Let’s Give Them Something to Talk About.

Let’s Give Them Something to Talk About.

Written By Jeffrey Gitomer

KING OF SALES, The author of seventeen best-selling books including The Sales Bible, The Little Red Book of Selling, and The Little Gold Book of Yes! Attitude. His live coaching program, Sales Mastery, is available at gitomer.me.


When Nordstrom came to Charlotte, merchants were shaking in their boots. Big mistake.

America’s best “known for service” retailer, Nordstrom started as a shoe store in Seattle and grew into a retail giant. They have become known for great service and their wide selection of shoes. But hey, lots of department stores have shoes. What’s the difference if you have 25,000 pairs or 30,000 pairs? Lots. The difference is the way the shoes are sold and especially in the way that the customer is served.

When you buy a pair of shoes, they take your payment right where you’re sitting. The clerk takes your credit card and pays so you don’t have to stand on line and so you can look around and buy more.

Here’s the Nordstrom difference: Who goes home from shopping and says, “I had to wait in line to pay for my shoes at the department store”? No one unless the line was long. Who goes home and says, “I was finished buying a pair of shoes at Nordstrom and a nice, polite young man asked for my credit card, took my purchase up to the counter and brought me back a bag and a receipt that’s the FIRST TIME IN MY LIFE THAT’S EVER HAPPENED.” Everyone. Nordstrom gives you something to talk about after you leave the store.

Nordstrom has discovered the biggest secret of memorable service: People talk after a transaction. They will say one of three things: something good, nothing, or something bad and you control it by your words, actions and deeds.

Nordstrom watchwords: NO PROBLEM. Alter it? No problem. Need it in an hour? No problem. Need something they don’t have? No problem. Need it shipped to Timbuktu? No problem. Want to return it? No problem.

Nordstrom creates positive after-talk: Their (unstated) goal is to create something good to talk about at end of every transaction. All customers talk. And their talk creates YOUR REPUTATION.

How Nordstrom earned Gitomer’s loyalty: My daughter Erika was going to be married in two weeks. A big wedding. I wanted to look good. My friend Richard Brodie said, “You have no choice – get a Jhane Barnes Tuxedo.” I was in Houston, went to a Neiman Marcus figuring I’ll try on a few, select one and leave. They had none. And none anywhere in Dallas. Panic. I was flying to Portland (OR) in two days and then 5 days until the wedding. Teresa, my mate, said, “Call Nordstrom, they’ll get one for you.” So I did.

Pamela Staats, an extra pleasant woman answered the phone. I told her about the wedding and that I wanted a size 42 long Jhane Barnes tuxedo with a regular suit-type collar. “No problem, let me see what I can do,” she said with a confidence that was contagious.

Two days later I get to Portland (actually Washington Square in Tigard, OR) and Nordstrom. I meet Pam, and she escorts Teresa and me to a private room. There was ONE tuxedo on a hanger. A Jhane Barnes 42 long with a suit-type collar. I tried it on. It fit like a glove. Price? Didn’t matter it’s Erika’s wedding, baby.

Then I noticed that in the room was also a bunch of other clothing. Turns out, Pam Staats had called Teresa and asked my sizes for everything (shirts, shoes, sweaters). In front of me was a mini clothing store of stuff all in my size, all looking GREAT. I didn’t like the tuxedo shoes but I bought EVERYTHING else. I had to. Mind you there was no pressure. We were in a private room, being waited on hand and foot, everything fit like a glove, food and drink was served by friendly people in a relaxed, festive atmosphere and I was in a mood to BUY.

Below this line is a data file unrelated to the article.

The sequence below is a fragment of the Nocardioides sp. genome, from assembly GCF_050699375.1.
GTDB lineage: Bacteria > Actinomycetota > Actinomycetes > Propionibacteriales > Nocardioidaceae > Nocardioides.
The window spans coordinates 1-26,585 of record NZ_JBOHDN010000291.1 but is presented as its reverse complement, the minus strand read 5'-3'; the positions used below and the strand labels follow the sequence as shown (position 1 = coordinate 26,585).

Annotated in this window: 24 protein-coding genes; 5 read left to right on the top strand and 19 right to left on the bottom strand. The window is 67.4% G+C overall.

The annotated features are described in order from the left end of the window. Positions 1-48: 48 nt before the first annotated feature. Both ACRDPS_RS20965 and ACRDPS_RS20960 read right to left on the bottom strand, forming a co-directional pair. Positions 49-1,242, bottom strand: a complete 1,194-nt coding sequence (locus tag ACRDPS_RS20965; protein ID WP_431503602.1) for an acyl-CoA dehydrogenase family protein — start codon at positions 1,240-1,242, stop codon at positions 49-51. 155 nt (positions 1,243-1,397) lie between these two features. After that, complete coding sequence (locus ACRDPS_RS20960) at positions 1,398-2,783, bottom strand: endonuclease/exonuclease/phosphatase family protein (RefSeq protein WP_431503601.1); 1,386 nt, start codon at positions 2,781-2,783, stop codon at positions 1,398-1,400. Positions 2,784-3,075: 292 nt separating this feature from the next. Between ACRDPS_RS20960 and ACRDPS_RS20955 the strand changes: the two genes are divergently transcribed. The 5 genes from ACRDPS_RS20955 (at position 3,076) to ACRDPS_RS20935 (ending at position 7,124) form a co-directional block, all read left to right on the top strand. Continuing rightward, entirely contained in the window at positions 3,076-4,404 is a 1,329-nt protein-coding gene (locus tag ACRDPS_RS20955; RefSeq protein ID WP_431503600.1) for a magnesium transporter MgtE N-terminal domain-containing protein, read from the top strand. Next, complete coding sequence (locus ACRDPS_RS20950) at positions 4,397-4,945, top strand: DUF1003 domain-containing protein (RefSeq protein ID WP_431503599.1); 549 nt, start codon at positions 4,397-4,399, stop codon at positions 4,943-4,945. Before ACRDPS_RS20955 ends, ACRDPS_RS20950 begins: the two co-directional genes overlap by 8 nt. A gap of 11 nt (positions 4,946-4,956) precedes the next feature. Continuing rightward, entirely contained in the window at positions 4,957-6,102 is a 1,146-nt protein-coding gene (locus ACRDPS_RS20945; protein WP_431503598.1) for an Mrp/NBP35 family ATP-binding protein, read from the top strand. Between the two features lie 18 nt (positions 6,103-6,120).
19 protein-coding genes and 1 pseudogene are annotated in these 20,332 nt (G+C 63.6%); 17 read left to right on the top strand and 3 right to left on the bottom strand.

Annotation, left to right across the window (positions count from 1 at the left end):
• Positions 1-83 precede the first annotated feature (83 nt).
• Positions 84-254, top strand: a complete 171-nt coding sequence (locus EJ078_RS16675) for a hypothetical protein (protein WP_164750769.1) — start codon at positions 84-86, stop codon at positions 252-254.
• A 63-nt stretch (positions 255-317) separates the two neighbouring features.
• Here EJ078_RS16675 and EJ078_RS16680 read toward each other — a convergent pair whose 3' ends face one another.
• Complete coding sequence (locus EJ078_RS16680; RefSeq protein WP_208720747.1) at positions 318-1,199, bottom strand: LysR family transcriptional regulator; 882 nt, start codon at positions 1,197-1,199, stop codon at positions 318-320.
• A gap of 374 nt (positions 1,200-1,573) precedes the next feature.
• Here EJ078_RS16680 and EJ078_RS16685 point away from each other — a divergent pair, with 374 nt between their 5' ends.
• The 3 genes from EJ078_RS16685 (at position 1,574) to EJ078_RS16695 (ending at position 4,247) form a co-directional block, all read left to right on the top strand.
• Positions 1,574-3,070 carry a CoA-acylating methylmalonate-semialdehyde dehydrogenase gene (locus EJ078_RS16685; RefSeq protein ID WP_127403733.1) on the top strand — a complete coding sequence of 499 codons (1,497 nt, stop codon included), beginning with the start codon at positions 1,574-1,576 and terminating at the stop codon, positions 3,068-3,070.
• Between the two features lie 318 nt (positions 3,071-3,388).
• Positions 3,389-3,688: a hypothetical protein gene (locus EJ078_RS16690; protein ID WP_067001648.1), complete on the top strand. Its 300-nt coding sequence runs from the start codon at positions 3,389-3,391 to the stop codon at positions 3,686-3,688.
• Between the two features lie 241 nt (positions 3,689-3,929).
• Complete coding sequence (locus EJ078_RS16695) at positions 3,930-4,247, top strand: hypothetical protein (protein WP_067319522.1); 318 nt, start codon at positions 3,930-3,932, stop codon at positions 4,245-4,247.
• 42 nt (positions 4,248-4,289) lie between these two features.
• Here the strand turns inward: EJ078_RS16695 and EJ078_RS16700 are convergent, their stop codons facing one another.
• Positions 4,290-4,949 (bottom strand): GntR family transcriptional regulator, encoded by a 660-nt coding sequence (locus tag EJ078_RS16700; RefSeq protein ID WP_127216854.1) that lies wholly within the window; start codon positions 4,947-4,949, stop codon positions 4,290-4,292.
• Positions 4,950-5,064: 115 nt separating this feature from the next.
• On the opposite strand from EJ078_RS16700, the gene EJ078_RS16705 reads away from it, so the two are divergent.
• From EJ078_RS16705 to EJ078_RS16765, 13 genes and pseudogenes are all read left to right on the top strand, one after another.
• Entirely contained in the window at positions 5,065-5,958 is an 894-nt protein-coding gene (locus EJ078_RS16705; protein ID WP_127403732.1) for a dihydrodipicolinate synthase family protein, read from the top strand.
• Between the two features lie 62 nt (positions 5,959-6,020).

Nordstrom had the pants hemmed in a day and FedEx’d the tux to my home in Charlotte where I would pick it up in three days. Everything went smooth as silk. Something to talk about.

I got a card of thanks and a call a week later asking how the wedding went and got another card a couple  months later asking when the next time I’d be back in town. You get the idea – something to talk about.

The story behind the story: On my way out of the store, I casually asked Pam if it was hard to find the tuxedo. “Kind of,” she said. “We called the manufacturer and found out there was only one tux in your style and size in the country. It was on a truck going to New York. We had them stop the truck, grab the tuxedo, and fly it here.” WOW! Now remember, I had to ask her for the story. She could have started the entire meeting with the guilt laden, “You know we had to fly this tuxedo in from New York, I hope you take it, or there will be a freight restocking fee.” No, no she would have NEVER told the story if I didn’t ask. That’s professional. Ultra professional. Something to REALLY talk about.

Back to the point: When Nordstrom came to Charlotte, mall merchants (especially department stores) were whining and panicked. Above you can see why. Below you can see what they (and you) should do.

And the winner is: You, if you want it bad enough. The opportunity to equal or beat Nordstrom’s is real. Every retailer in Charlotte had TWO YEARS to get ready. Two years to adjust, change, reinvent, train, and prepare for the arrival of a new rival. Most didn’t. Most were willing to “wait and see what happens.” Nordstrom’s was praying for that. It gave them an opportunity to put one of their best known competitive services into practice: Clock cleaning.

FREE GitBit… Want the BEAT NORDSTROM’S training blueprint? I have developed a 10.5 step formula that will neutralize the giant and put you on a level customer service playing field. A get-real game plan that will work if you take action. Want it? Just go to www.gitomer.com click Access GitBit, register and enter the word, NORDSTROM in the search box.